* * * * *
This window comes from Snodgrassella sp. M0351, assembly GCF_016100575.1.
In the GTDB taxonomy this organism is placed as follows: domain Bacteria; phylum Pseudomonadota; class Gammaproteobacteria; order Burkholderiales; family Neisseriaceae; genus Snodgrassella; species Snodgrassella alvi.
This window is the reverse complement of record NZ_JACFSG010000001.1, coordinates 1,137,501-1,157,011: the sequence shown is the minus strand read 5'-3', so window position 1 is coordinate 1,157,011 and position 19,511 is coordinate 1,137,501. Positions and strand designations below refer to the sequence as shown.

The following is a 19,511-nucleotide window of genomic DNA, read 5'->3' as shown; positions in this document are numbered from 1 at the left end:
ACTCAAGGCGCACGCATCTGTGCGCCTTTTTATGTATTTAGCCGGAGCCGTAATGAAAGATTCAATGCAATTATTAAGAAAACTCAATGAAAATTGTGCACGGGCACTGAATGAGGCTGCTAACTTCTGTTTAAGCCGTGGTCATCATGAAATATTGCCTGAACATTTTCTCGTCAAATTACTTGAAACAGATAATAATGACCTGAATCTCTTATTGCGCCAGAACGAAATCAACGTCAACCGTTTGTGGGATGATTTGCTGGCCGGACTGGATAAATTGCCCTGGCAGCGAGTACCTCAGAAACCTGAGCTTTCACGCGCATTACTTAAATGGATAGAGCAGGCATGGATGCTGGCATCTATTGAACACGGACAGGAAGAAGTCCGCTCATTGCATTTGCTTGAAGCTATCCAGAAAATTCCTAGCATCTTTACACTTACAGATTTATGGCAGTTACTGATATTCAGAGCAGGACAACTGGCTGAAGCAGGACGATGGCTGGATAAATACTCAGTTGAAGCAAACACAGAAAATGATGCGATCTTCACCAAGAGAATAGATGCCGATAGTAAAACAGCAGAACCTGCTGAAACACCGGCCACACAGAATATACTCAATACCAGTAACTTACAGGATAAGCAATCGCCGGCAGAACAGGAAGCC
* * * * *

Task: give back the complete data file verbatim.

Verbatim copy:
This window comes from Snodgrassella sp. M0351, assembly GCF_016100575.1.
In the GTDB taxonomy this organism is placed as follows: domain Bacteria; phylum Pseudomonadota; class Gammaproteobacteria; order Burkholderiales; family Neisseriaceae; genus Snodgrassella; species Snodgrassella alvi.
This window is the reverse complement of record NZ_JACFSG010000001.1, coordinates 1,137,501-1,157,011: the sequence shown is the minus strand read 5'-3', so window position 1 is coordinate 1,157,011 and position 19,511 is coordinate 1,137,501. Positions and strand designations below refer to the sequence as shown.

The following is a 19,511-nucleotide window of genomic DNA, read 5'->3' as shown; positions in this document are numbered from 1 at the left end:
ACTCAAGGCGCACGCATCTGTGCGCCTTTTTATGTATTTAGCCGGAGCCGTAATGAAAGATTCAATGCAATTATTAAGAAAACTCAATGAAAATTGTGCACGGGCACTGAATGAGGCTGCTAACTTCTGTTTAAGCCGTGGTCATCATGAAATATTGCCTGAACATTTTCTCGTCAAATTACTTGAAACAGATAATAATGACCTGAATCTCTTATTGCGCCAGAACGAAATCAACGTCAACCGTTTGTGGGATGATTTGCTGGCCGGACTGGATAAATTGCCCTGGCAGCGAGTACCTCAGAAACCTGAGCTTTCACGCGCATTACTTAAATGGATAGAGCAGGCATGGATGCTGGCATCTATTGAACACGGACAGGAAGAAGTCCGCTCATTGCATTTGCTTGAAGCTATCCAGAAAATTCCTAGCATCTTTACACTTACAGATTTATGGCAGTTACTGATATTCAGAGCAGGACAACTGGCTGAAGCAGGACGATGGCTGGATAAATACTCAGTTGAAGCAAACACAGAAAATGATGCGATCTTCACCAAGAGAATAGATGCCGATAGTAAAACAGCAGAACCTGCTGAAACACCGGCCACACAGAATATACTCAATACCAGTAACTTACAGGATAAGCAATCGCCGGCAGAACAGGAAGCC